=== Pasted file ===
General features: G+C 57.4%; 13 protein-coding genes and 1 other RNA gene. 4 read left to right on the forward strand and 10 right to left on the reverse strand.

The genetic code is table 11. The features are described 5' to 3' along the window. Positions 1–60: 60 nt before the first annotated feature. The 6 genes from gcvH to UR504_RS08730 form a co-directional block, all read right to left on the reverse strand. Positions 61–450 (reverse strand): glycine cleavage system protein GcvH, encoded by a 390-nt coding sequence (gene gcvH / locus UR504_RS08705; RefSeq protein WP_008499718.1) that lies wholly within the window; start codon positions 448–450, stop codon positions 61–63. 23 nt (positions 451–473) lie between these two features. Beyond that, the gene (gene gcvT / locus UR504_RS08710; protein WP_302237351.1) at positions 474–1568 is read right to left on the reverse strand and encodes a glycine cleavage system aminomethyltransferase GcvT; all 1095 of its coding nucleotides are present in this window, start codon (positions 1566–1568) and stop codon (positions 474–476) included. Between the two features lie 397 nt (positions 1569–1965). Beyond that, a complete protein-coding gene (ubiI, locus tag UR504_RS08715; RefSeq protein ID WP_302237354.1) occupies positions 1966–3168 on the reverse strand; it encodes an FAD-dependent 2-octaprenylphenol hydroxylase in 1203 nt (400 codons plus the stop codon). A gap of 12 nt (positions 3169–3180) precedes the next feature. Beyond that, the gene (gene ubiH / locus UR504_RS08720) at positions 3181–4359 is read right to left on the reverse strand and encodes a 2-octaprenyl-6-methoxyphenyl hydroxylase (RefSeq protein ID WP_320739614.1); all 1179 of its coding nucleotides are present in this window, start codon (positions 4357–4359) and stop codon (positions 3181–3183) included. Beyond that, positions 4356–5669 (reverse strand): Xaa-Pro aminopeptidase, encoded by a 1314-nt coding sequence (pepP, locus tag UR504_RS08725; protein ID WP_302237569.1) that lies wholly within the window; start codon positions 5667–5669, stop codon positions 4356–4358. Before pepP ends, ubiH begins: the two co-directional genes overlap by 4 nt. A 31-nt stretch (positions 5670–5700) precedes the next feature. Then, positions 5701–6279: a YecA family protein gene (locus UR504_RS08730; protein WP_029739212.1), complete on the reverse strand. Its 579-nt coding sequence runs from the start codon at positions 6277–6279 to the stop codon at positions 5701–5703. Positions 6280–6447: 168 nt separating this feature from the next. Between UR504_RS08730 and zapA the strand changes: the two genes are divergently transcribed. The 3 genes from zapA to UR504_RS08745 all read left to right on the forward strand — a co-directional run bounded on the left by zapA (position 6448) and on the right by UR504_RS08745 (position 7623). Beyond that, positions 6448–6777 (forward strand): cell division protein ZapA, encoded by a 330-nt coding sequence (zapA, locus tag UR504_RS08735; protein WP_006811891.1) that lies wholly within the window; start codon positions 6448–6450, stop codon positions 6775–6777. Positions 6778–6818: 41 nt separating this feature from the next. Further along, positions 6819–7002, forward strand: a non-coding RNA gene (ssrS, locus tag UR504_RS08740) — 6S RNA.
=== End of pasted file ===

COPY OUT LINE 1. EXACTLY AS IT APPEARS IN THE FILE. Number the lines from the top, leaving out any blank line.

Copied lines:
General features: G+C 57.4%; 13 protein-coding genes and 1 other RNA gene. 4 read left to right on the forward strand and 10 right to left on the reverse strand.